Continuing the trend of using high resolution LCD modules for the HD line of goggles, Fat shark’s new flagship goggles, the Dominator HD3 will come with set of 800×600 SVGA resolution LCD modules. Just like it’s predecessors the HDV2 or the HD. The Dominator HD3 will provide a huge screen size compared to the other goggles, and it will eliminate all the complaints from the previous versions regarding the blurriness around the edges. These goggles have a diagonal FOV dialed back to 42 degrees to maintain large screen experience while delivering a crisp optical performance and perfect OSD readability.
Pilots flying with digital video transmitters like the Connex or the Prosight will appreciate the new 16:9 display format when in HDMI mode. The HDMI input will detect and match the display aspect ratio for HD systems and automatically present the image in a 16:9 (letterbox) format. The native resolution of the LCD display module is 4:3, and pilots flying with a built in receiver or an analog video input will enjoy a huge full screen 4:3 image providing a crisp and clear image received from the 4:3 FPV cameras.
The official specifications released by Fatshark are as follows:
– FOV 42° Diagonal
– 59-69mm IPD Range (adjustable)
– SVGA 800 X 600 Display
– Support Side/Side 3D
– NTSC/PAL Auto Selecting
– High definition media interface 720p Support
– Modular Head Tracker Bay
– Modular Receiver Bay
– DC in: 7-13V (2S/3S)
– Power Consumption: 4W
– Integrated Analog DVR (does not support HD recording)
What you should expect when opening the box:
– Dominator HD3 Headset with fan-equipped faceplate
– Zipper Case
– 7.4V, 1800mAh Battery with LED Indicator
– AV Cable
– Mini to Mini high definition media interface cable (include Mini to Micro, Mini to Standard high definition media interface adapters)
The HD3 ships with new lower profile Velcro backed (removable) faceplate foam for a more accommodating fit. The HD3 is the most powerful, most versatile and portable FPV goggle which appeared on the FPV market yet. This will and the top choice of drone pilots.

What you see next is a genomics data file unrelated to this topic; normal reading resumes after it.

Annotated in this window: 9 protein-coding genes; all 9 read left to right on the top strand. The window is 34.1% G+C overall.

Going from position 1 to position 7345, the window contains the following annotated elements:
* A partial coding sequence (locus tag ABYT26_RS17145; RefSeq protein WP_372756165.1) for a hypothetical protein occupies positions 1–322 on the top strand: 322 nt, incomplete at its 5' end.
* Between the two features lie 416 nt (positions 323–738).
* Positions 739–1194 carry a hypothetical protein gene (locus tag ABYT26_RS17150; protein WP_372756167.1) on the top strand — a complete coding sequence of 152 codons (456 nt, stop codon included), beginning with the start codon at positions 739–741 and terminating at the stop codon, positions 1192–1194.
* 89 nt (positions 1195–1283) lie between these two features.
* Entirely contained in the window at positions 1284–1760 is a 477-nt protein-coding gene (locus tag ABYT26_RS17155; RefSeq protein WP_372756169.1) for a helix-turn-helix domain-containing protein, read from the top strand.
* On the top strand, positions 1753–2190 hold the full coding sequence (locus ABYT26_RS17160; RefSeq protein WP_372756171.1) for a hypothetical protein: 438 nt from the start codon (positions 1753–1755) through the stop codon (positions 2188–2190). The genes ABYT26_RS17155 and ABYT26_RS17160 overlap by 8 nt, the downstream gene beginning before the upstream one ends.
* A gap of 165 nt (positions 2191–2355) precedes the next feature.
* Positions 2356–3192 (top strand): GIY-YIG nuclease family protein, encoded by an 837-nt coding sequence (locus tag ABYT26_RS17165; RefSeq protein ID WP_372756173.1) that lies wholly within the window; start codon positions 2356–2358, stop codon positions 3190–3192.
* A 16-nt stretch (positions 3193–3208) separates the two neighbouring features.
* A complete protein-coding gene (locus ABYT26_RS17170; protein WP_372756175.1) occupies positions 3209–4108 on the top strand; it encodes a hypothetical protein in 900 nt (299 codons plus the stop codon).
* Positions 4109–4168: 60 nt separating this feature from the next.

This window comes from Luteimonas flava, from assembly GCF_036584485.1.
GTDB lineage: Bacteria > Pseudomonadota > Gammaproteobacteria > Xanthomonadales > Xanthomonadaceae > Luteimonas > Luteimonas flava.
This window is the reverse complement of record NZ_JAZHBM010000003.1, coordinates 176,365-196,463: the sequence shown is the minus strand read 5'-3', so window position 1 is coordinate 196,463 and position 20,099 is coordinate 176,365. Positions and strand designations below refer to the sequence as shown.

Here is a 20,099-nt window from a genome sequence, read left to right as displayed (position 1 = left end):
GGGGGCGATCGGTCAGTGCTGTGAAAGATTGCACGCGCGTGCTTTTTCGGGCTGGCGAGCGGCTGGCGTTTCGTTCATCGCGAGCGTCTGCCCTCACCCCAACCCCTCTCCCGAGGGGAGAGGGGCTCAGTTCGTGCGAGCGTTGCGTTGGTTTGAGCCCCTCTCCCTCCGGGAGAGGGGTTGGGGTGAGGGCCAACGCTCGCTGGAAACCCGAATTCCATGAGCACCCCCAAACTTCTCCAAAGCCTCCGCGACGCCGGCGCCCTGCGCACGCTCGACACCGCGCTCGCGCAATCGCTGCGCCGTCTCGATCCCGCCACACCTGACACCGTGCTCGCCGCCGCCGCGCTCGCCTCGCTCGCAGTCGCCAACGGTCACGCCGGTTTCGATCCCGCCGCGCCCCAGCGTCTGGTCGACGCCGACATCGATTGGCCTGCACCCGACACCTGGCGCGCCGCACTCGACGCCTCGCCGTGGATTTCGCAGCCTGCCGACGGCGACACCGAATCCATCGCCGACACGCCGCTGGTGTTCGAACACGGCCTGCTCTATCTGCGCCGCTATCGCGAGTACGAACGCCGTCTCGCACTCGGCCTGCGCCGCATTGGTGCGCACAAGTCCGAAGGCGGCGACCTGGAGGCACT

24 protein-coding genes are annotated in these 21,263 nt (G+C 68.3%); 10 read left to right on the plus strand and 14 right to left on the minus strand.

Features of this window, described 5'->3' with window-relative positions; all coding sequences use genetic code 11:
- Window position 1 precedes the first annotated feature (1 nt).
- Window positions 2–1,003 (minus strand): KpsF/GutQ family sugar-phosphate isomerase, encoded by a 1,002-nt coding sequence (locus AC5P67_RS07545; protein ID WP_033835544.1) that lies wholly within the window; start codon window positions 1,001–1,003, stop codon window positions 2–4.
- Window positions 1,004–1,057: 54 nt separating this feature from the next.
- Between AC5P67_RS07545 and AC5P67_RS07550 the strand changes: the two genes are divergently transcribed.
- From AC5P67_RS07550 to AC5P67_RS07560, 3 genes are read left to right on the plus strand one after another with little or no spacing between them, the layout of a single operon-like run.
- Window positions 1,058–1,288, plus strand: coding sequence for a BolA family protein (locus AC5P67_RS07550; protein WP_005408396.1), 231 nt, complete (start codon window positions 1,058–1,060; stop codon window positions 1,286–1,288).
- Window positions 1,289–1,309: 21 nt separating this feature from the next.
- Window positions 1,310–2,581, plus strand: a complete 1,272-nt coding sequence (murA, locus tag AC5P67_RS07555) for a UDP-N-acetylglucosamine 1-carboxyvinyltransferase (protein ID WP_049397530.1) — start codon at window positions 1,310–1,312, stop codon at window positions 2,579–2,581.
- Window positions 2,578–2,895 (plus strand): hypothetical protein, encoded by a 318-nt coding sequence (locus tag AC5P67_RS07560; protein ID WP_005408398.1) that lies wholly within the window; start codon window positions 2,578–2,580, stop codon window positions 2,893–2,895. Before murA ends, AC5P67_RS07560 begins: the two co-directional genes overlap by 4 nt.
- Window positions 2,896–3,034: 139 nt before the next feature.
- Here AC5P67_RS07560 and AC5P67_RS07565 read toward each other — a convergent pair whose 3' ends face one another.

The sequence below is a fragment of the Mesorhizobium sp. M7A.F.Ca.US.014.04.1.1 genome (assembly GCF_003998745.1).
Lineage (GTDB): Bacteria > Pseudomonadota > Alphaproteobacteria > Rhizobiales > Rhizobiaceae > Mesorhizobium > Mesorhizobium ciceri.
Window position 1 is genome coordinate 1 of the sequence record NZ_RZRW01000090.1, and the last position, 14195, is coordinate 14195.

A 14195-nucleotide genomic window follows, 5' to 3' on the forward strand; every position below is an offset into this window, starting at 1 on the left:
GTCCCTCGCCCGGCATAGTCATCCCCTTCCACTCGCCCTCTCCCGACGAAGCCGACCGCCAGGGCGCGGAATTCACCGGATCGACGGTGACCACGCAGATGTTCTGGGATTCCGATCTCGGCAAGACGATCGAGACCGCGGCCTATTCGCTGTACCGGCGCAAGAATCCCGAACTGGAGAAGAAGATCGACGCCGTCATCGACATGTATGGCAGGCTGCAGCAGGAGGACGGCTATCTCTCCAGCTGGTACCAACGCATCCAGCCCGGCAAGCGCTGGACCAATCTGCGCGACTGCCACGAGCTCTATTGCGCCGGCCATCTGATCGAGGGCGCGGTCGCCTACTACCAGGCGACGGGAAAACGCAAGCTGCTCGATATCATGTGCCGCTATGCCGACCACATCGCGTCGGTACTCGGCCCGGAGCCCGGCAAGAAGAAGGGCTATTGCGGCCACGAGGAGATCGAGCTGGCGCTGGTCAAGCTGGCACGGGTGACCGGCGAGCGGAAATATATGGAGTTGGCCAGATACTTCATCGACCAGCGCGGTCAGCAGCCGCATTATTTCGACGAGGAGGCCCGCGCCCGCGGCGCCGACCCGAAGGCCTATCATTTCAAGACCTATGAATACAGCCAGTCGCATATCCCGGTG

Today we received the first shipment of the new Fat Shark Domintor SE goggles. Looking at the box the first time it seems that there is a typo on the label, it says “Dominator SE Modular 3D FPV Headset” while these are not 3D goggles. If 3D display is important to you, then these are not your goggles 🙂 The box looks like this, as you can see you can ignore the 3D from the titel as specified above.
The box is a high profile box to allow space for the tall zipper case holding the goggles with the faceplate installed. the box size is 21×14.5x11cm and the total shipping weight is around 850 grams or 0.85kg. Once you remove the zipper case from the box you can see a second layer underneath, where the manual, foam inserts for the face place and stickers are neatly arranged. With this packaging Fat Shark made a huge leap forward in packaging, the foam inserts come nice and straight ready to install.
Inside the zipper case are all the goodies:
According to Fat Shark, the content of the box is:
– Dominator SE Headset with Fan equipped Face plate
– Tall Zipper Case
– Raceband 5G8 Receiver module
– Spironet RH Omni antenna
– 7.4V 1000mAh battery with LED indicator
– Battery charge adapter cable.
In addition to the above we also found the following: